Art Center Receives NEH Grant to Preserve Industrial Design History

From computers to sports cars to space capsules, America’s infatuation with invention has fueled industrial design. Now a prestigious grant from the National Endowment for the Humanities (NEH) is invigorating Art Center’s efforts to preserve the College’s rich history of industrial design images and materials.

Art Center students in 1937

Students working on an architectural model of a future Art Center campus in a project taught by Kem Weber. Gift of Irene Vermeers (PHOT 1937). Photography by Irene Vermeers.

According to College Archivist Robert Dirig, the grant will support a pilot project to digitize, preserve and make accessible a portion of Art Center’s collection of photographs, film and print materials documenting American industrial design education over an 80-year period.

Art Center student Dorothy Krapf in 1949

Student, Dorothy Krapf, working on constructing a chair, circa 1949.

The collection includes many pre-digital materials that are at risk for extinction due to deterioration, including approximately 30,000 slides, transparencies, negatives, transparencies and prints, most of which were taken by school photographers; films of varying length showing classes in model making, building structures and set design; and catalogs and brochures of early sponsored projects.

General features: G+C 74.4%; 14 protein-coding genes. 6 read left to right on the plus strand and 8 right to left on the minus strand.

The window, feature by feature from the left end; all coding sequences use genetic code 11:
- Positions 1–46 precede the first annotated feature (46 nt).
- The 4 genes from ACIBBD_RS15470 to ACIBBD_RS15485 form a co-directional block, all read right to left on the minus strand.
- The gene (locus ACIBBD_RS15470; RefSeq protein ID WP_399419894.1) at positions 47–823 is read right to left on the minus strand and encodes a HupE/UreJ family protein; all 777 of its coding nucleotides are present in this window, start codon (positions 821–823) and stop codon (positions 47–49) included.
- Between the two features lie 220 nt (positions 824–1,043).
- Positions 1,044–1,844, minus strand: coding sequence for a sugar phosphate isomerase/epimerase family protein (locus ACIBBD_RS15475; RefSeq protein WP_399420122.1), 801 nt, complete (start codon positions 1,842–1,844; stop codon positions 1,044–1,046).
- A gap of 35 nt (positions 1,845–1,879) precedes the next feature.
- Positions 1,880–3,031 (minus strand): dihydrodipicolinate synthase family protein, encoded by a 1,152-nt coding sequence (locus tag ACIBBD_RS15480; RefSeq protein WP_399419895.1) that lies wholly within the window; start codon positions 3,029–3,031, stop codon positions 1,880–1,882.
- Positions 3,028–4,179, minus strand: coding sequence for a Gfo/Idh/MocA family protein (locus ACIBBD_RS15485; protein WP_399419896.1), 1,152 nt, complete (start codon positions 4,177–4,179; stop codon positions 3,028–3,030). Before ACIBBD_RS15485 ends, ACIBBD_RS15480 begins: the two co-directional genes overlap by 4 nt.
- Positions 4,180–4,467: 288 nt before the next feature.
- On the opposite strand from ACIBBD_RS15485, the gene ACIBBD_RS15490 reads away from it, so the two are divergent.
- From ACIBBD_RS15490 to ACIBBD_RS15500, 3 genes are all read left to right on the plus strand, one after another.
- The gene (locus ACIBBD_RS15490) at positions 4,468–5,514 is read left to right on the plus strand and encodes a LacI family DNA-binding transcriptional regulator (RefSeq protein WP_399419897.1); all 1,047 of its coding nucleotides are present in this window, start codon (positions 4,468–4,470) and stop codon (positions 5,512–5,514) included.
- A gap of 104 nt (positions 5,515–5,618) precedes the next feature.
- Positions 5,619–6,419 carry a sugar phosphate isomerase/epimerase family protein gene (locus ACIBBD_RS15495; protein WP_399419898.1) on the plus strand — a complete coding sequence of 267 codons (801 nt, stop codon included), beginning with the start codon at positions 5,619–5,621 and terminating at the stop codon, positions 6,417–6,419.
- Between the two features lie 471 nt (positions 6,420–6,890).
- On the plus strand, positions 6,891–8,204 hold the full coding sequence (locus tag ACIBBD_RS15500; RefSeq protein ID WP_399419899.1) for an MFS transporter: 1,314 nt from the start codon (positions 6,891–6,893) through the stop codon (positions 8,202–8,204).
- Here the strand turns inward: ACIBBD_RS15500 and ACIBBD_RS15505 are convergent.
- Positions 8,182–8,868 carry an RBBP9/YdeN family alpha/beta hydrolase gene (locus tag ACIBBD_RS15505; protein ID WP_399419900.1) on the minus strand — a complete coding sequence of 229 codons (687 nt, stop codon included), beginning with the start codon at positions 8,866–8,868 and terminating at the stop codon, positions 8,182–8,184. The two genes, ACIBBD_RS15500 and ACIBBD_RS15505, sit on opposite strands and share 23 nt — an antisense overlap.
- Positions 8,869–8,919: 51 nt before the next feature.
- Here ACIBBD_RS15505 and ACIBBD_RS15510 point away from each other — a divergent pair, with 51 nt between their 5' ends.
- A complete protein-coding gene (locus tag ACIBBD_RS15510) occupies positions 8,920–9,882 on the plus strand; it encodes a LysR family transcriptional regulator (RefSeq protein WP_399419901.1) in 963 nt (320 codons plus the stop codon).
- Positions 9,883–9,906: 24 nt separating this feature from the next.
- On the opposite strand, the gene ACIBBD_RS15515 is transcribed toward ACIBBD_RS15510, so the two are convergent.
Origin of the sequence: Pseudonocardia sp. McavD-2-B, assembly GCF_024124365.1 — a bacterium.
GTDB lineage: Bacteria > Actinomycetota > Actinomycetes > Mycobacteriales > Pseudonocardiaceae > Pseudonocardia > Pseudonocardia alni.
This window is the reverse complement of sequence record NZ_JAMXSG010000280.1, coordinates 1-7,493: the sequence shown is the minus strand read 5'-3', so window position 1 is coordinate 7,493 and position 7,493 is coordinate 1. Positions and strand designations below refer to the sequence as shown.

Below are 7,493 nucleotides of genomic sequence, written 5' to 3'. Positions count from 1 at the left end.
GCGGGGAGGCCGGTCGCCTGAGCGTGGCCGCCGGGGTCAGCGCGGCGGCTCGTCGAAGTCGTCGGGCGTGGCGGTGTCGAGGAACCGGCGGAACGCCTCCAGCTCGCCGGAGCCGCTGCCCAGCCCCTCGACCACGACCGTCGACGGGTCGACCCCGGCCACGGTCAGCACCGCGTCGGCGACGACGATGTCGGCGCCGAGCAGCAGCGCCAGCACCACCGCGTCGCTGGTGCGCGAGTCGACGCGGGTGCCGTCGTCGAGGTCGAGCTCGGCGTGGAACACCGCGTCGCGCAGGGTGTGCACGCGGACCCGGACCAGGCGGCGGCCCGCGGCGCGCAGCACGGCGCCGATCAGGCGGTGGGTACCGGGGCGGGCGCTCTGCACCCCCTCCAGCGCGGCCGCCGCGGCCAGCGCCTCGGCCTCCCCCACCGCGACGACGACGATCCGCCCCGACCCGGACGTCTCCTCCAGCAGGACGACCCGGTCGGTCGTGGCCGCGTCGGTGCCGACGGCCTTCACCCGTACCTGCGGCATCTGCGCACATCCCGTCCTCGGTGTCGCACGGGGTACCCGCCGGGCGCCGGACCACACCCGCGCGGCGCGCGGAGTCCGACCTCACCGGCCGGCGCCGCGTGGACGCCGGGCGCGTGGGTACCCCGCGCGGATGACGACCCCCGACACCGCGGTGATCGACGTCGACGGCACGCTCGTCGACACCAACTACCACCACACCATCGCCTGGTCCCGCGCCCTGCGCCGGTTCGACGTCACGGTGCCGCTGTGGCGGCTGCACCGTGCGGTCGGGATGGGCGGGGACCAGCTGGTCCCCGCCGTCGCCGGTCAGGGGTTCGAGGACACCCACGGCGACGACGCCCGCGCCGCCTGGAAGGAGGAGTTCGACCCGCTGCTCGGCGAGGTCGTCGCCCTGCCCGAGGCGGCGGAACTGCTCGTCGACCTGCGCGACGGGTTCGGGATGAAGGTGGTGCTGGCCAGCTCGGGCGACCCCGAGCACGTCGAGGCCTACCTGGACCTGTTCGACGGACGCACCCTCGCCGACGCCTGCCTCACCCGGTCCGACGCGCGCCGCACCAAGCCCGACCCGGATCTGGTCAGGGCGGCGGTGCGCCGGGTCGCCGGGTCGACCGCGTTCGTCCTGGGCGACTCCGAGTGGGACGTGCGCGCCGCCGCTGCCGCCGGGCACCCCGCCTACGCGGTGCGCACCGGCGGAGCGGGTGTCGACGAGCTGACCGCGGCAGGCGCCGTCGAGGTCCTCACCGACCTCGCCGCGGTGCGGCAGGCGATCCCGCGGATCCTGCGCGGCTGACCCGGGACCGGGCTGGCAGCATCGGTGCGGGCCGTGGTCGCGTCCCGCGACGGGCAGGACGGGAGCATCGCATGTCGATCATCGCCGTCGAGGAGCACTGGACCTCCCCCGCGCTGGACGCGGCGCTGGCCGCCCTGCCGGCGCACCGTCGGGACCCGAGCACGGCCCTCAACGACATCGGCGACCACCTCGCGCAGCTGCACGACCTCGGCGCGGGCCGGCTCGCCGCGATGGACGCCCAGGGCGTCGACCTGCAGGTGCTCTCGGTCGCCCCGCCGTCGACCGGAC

George Jergenson with Art Center students in 1951

George Jergenson and students working on a sail boat project, 1951.

“Students, faculty and scholars will benefit greatly from this project,” says Dirig. “As a leader in industrial design education, Art Center’s influence is wide, from Kem Weber leading the Industrial Design Department in the 1930s, to Strother MacMinn’s influence in the Transportation Design Department beginning in the late 1940s, to Art Center’s historic 1956 trip to Japan to report on the contemporary state of industrial design.”

Created in 1965, the NEH, an independent federal agency, strives to promote excellence in the humanities and to convey the lessons of history to all Americans. Its grant to Art Center highlights design’s ability to inform social and historical research and help us better understand American culture, identity and ideas.

To learn more about how to support Art Center’s library, departments or programs, contact Maya Fredrickson.

Any views, findings, conclusions or recommendations expressed in this project do not necessarily represent those of the National Endowment for the Humanities.

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